Moreover, slightly under 25% of Republicans and independents leaning towards the Republican Party had an unfavourable opinion of Trump in the most recent HEADLINESFOREVER nationwide survey carried out by SSRS. Nearly the same percentage thought the party’s chances of winning in November would be higher if they nominated someone other than Trump. Of the Republican primary voters surveyed for a nationwide NBC News poll that was released on Sunday, 22% thought that “the Republican Party needs a new leader with better personal behaviour and a different approach” compared to Trump, while 14% thought that “Donald Trump was a good president, but it is time to consider other leaders.”

The percentage of Republican-leaning people who are critical of Trump is far lower than the party’s majority on any of these concerns. Haley has finally gotten the one-on-one contest against Trump that his Republican critics have craved since 2016, but she faces a difficult uphill struggle against him for the nomination. That explains it.

The former governor of South Carolina has shown in New Hampshire and Iowa that the party’s small but vocal anti-Trump faction can unite to defeat him in the general election, even if he lost both races. Trump may find it challenging to overcome the defection of even a small portion of his own supporters in the general election, assuming he achieves that level of support, given the current partisan division in the country.

According to Alan Abramowitz, a political scientist from Emory University, even if only approximately one in ten typically Republican supporters “would defect if Trump is the nominee, that’s potentially significant in a close election.”

Voters in Iowa who were opposed to Trump split their support between Haley and Ron DeSantis, the governor of Florida, who abandoned his campaign; in New Hampshire, on the other hand, they rallied around Haley as their only remaining choice. According to entrance and exit polls done by Edison Research for a consortium of media organisations, including HEADLINESFOREVER, the GOP voters who rejected Trump in each instance exhibited comparable demographic and ideological traits. There was a noticeable difference in Trump’s support between college educated and non-degreed voters in every state, and between independents and partisan Republicans as well. Additionally, he scored worse among non-evangelical Christians than among evangelical Christians, and he trailed behind among moderates and folks who deemed themselves “very conservative” in comparison to him.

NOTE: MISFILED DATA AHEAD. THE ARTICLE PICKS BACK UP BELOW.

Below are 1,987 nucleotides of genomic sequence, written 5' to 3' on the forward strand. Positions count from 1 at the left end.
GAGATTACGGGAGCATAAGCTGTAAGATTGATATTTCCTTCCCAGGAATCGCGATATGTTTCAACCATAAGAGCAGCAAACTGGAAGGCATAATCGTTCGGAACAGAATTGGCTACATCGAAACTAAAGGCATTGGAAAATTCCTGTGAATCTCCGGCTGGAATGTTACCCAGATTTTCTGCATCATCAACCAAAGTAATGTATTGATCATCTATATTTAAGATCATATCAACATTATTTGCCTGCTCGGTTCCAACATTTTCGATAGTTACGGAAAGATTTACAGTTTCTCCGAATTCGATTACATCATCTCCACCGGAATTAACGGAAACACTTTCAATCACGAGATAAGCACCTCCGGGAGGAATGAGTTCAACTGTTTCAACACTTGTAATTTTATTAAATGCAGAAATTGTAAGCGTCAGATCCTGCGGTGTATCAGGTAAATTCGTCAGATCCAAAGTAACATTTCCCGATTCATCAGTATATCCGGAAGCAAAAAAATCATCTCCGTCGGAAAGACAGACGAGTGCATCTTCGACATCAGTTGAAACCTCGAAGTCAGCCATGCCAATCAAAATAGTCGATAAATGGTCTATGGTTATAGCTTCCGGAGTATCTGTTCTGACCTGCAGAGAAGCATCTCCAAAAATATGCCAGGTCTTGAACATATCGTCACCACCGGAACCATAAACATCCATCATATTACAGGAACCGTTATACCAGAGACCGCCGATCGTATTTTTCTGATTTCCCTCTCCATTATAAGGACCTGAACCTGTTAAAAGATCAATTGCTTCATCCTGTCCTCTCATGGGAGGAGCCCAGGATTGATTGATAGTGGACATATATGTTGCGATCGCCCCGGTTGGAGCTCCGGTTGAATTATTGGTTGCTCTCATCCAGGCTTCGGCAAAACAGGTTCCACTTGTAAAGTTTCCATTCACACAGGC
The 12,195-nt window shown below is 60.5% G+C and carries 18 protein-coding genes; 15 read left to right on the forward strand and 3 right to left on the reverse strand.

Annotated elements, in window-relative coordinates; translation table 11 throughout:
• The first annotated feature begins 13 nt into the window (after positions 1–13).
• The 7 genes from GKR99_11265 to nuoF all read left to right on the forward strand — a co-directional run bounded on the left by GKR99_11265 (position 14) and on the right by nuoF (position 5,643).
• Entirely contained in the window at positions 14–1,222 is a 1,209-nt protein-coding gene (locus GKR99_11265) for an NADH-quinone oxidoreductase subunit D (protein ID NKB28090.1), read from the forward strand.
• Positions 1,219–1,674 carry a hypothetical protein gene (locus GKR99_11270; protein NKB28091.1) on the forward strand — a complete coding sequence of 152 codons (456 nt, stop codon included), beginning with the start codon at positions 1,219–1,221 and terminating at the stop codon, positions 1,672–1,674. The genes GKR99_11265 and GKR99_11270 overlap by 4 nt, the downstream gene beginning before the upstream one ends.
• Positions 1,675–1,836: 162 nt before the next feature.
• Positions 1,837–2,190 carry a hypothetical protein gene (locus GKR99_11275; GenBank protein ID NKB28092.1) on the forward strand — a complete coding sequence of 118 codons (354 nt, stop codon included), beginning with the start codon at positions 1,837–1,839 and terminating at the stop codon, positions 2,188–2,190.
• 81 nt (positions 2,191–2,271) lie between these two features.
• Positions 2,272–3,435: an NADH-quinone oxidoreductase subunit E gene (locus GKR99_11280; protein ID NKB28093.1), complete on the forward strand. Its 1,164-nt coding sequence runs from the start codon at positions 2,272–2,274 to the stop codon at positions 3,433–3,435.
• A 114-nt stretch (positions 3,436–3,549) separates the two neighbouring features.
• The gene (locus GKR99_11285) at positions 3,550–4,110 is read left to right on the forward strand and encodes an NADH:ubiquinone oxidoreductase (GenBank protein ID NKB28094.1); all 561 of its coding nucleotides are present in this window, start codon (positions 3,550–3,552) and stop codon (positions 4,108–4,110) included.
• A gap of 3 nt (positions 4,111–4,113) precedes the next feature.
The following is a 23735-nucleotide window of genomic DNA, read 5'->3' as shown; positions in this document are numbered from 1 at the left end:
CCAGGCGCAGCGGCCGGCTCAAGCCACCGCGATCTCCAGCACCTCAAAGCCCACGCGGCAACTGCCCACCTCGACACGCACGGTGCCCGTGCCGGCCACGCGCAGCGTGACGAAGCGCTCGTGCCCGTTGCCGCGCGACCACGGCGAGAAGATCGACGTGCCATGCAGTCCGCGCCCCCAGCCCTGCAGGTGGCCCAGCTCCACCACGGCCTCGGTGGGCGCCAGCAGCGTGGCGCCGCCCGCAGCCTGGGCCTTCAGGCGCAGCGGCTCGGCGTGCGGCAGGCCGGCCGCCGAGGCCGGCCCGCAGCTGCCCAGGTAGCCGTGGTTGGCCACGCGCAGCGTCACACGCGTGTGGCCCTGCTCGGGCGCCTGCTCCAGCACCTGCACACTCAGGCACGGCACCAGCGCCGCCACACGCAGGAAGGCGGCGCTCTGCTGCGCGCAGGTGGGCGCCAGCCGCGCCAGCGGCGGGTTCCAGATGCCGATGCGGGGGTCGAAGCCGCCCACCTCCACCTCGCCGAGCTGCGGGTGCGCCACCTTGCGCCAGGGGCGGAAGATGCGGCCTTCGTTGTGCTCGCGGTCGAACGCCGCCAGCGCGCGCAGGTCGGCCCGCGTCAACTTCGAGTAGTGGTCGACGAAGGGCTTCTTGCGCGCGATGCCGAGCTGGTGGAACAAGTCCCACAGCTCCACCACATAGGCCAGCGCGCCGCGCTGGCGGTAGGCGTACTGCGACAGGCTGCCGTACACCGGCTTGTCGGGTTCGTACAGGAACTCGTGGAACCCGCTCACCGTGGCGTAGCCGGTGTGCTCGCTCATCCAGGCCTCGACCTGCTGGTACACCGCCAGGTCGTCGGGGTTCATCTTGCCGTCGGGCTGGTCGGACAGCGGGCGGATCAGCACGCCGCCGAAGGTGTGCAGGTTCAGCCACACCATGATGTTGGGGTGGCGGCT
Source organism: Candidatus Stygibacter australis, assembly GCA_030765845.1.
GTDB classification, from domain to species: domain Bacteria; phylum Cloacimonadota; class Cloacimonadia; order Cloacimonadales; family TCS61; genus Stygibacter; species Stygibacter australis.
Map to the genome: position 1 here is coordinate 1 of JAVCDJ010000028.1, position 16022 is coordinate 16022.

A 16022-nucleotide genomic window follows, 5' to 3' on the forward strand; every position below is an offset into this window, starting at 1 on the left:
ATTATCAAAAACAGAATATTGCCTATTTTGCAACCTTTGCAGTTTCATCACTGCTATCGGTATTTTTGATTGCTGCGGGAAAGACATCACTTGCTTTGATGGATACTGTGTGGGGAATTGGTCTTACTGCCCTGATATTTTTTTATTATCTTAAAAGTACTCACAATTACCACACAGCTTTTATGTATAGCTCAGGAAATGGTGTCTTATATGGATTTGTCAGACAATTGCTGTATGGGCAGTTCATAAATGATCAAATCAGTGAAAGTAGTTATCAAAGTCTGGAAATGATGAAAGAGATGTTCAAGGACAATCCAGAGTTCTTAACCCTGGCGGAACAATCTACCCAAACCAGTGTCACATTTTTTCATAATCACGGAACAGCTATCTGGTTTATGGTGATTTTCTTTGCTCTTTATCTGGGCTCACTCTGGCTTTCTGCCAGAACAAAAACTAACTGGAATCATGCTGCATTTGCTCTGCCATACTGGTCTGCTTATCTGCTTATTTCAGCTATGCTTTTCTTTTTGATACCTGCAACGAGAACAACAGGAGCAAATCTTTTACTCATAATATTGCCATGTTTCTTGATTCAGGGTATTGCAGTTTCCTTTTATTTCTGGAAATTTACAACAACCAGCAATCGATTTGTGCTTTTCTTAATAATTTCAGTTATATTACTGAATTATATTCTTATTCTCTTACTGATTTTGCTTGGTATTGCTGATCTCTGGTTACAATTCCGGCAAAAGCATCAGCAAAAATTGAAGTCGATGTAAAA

“This is not a casual vote, it’s a really thought-out vote,” said Celinda Lake, a long-time Democratic pollster who advised Biden’s 2020 campaign. Policies, temperaments, and criminal cases are all part of the larger schema surrounding it. It’s a well-rounded perspective of Trump.

During the two preliminary races, people in Haley’s state were especially critical of Trump and his claims on the 2020 election. Results from the entrance poll of GOP caucusgoers in Iowa showed that nearly 40% of Haley voters believed that Trump would not be qualified to serve as president again in the event of a conviction; likewise, 40% of Haley Iowa voters believed that Biden had rightfully won the 2020 election.

Over 40% of New Hampshire Haley voters felt Biden had a right to victory and that Trump would not be re-elected if found guilty. A whopping eighty-five percent of Haley’s backers expressed their discontent with the nomination of Donald Trump.

Trump also saw red flags in the AP/NORC VoteCast survey. According to that survey, over three quarters of Haley’s New Hampshire voters and over two-thirds of her Iowa backers stated they would not support Trump in the general election.

In South Carolina, where the state’s crucial GOP primary is scheduled to take place on February 24, a survey of GOP voters published last week by the Washington Post/Monmouth University revealed that Trump is currently leading Haley by a commanding 26 percentage points. The poll did, however, echo Edison’s warnings in New Hampshire and Iowa over Trump’s chances in the general election.